February is “Responsible Pet Owner” month and that got us thinking: how do we view responsible pet ownership? While there isn’t an exact definition for it the America Kennel Club gives each of us a great starting point for how we view pet ownership: “Owning a dog is not just a privilege-it’s a responsibility.”
Whether you own a dog or a cat one thing is for sure, owning that pet comes with great responsibility. Pets are not accessories that can be thrown aside and forgotten. Pets are companions that need love, care and devotion.
You can find many lists that outline very specific ways to be a responsible pet owner, like the American Kennel Club’s list for dog owners, but we’ve compiled a short list for you of the important rules we think all pet owners must live by.
Pick a pet that fits your lifestyle. The decision to become a pet owner should come after extensive research and planning, not as an impulsive purchase. Just because you think something is cute, does not mean it will be the perfect fit for you. For example, if you don’t know that cute kitty you just bought is very high maintenance and you are low maintenance your cat may form behavioral problems. These problems are the number one reason pets are given to shelters or abandoned leading, in a majority of cases, to euthanasia.
Make him part of the family. Pets, especially dogs, need companionship. They are traditionally pack creatures and need the warmth and love that comes with living indoors with their family.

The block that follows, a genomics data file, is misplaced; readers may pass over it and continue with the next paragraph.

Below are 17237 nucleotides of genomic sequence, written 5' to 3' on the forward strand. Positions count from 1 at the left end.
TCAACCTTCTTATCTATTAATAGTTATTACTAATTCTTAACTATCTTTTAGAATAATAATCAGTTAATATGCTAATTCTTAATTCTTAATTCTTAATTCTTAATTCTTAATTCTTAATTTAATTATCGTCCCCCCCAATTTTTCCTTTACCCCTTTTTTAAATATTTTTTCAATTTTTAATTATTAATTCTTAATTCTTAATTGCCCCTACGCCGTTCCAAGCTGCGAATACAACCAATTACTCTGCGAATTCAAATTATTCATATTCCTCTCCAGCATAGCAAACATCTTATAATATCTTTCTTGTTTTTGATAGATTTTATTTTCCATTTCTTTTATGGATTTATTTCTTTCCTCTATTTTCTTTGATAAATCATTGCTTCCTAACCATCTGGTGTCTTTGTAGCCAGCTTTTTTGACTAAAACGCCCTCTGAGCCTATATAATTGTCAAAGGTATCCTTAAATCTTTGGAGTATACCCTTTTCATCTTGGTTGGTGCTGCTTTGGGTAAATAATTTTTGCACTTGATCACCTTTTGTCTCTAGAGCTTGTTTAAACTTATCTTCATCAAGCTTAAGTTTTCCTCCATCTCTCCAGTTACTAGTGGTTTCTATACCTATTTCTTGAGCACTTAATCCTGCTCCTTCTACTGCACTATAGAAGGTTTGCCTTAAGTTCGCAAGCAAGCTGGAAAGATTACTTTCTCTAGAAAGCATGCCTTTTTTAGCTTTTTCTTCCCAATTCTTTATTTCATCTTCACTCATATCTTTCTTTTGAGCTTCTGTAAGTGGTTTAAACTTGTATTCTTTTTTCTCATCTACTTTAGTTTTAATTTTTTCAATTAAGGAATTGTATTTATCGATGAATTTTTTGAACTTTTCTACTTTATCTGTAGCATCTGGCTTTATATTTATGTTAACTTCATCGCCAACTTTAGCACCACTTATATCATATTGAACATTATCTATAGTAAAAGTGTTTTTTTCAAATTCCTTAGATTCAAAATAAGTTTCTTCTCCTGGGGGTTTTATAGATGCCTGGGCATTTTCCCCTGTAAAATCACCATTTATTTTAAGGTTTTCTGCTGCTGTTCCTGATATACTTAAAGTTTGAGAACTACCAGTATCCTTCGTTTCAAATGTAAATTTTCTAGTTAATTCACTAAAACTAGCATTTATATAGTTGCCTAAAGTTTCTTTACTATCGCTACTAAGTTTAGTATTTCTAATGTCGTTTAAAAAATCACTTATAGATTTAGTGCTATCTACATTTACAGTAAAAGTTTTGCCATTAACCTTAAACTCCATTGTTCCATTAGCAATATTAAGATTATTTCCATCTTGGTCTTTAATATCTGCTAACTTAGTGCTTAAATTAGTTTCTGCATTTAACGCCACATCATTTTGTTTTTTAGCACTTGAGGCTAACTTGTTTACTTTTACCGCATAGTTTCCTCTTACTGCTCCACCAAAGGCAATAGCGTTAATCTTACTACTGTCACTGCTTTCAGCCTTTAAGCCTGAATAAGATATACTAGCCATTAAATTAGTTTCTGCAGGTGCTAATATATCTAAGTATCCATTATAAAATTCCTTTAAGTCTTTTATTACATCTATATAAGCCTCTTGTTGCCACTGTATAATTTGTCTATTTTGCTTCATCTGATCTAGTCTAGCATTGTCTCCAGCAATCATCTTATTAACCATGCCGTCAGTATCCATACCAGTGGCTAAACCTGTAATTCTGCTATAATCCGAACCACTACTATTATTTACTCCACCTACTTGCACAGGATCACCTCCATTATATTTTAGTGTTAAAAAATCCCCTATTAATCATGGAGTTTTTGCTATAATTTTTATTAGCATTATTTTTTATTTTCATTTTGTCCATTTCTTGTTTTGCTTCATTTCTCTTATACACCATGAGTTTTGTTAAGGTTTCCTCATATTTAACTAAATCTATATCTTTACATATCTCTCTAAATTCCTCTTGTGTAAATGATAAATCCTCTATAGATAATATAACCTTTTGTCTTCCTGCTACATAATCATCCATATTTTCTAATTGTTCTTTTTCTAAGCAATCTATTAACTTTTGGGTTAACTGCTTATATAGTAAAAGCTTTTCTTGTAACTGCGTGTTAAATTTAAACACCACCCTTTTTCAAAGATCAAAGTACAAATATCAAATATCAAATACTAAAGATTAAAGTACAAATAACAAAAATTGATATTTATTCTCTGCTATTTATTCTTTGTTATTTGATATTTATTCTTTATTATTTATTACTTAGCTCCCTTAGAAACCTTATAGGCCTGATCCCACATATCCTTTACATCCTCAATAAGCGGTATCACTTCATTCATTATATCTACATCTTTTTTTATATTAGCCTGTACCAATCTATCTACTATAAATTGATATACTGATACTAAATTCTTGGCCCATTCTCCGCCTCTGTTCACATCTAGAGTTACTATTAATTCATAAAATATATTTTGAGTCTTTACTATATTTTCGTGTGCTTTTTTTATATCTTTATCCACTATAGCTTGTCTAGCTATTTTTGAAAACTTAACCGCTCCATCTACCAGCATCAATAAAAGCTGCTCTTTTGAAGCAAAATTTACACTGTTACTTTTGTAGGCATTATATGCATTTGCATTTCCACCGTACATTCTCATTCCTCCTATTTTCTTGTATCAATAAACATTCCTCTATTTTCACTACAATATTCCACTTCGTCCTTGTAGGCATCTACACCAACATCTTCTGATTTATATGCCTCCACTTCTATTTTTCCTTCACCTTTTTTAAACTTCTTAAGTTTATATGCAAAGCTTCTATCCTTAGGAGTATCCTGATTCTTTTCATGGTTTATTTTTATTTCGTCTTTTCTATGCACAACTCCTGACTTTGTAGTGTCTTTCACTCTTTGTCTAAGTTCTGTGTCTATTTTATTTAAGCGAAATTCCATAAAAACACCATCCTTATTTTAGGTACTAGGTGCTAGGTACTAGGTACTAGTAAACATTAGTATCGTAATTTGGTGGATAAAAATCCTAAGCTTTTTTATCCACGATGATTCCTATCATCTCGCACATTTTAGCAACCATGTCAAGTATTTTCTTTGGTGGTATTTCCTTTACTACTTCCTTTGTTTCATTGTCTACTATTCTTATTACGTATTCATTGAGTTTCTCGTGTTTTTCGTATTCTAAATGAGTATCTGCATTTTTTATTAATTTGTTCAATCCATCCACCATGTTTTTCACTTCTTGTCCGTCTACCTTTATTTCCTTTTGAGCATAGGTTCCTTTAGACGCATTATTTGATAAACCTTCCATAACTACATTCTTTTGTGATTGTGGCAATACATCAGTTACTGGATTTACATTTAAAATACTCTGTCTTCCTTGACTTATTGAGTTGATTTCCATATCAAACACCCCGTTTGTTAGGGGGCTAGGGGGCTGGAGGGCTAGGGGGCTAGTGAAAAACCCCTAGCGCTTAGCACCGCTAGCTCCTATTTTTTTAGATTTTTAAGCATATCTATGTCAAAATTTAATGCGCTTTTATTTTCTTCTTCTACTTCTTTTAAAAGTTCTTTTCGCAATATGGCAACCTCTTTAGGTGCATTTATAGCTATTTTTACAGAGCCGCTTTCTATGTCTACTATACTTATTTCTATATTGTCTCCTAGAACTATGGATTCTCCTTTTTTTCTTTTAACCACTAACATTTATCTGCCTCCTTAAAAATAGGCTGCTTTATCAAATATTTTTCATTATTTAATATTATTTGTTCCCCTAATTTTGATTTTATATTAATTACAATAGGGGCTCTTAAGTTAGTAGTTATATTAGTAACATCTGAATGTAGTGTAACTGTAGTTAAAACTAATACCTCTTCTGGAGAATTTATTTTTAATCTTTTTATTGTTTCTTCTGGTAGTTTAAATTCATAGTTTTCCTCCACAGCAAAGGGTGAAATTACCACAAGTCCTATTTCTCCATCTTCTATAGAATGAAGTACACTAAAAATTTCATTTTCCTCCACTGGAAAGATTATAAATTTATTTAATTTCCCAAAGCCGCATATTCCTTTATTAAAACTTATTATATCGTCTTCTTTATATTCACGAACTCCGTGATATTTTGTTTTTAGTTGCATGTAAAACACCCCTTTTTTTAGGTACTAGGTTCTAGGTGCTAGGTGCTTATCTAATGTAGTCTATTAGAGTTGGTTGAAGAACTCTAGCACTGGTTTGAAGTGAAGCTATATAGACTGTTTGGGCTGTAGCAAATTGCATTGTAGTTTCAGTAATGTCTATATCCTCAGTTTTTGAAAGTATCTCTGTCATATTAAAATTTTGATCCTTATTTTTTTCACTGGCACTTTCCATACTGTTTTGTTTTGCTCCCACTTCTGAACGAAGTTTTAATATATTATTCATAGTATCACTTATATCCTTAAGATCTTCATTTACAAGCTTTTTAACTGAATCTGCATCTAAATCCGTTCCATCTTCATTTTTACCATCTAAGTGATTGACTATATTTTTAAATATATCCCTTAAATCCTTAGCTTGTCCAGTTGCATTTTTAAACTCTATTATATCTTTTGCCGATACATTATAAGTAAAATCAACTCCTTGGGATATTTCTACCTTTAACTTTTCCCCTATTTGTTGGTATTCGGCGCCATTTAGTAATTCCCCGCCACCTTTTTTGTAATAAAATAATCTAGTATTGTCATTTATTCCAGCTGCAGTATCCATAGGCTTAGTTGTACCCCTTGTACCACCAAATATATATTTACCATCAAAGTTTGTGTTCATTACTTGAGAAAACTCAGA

Pet proof your house. To keep your pet healthy you should research what household products and foods can harm your pet. Make sure these are kept in secure locations so your pet cannot get into them.
Care for your pet. Regular visits to the vet and groomer are absolutely necessary. Insuring your pet may also be important to your pet’s health. Emergencies can happen at any time. Ensure your pet gets the help he needs no matter the cost with pet insurance.
Spay and neuter your pet. Studies have shown that pets that are spayed and neutered live healthier, longer lives. Plus, spayed a neutered pets are less likely to develop behavior problems.
Always keep an ID tag on your pet. Consider getting your pet microchipped as well to help identify him if he is lost or stolen.
Train your pet to understand obedience. Dogs should at least understand basic direction like “sit” and “stay.” In an emergency situation these cues could save your pet’s life.
Give him the exercise he needs. All pets need regular exercise to stay fit and to release their energy. Without it, your pet will begin to act out. Young pets that do not get enough exercise are more likely to develop negative behavioral issues that lead many to give up their pet.
Feed him properly. Ask your vet what type of food and how much is right for you pet. Keeping your pet on a regular, portion controlled diet will help with weight management and prevent weight related health problems.
Socialize your pet. Meeting new people and other pets improves the confidence of your pet. Plus, having extra playmates will help relieve some of your pet’s built up energy.
Love your pet. You are your pet’s favorite thing in the whole world. He craves your love, attention and care. So show him the love and devotion he shows you!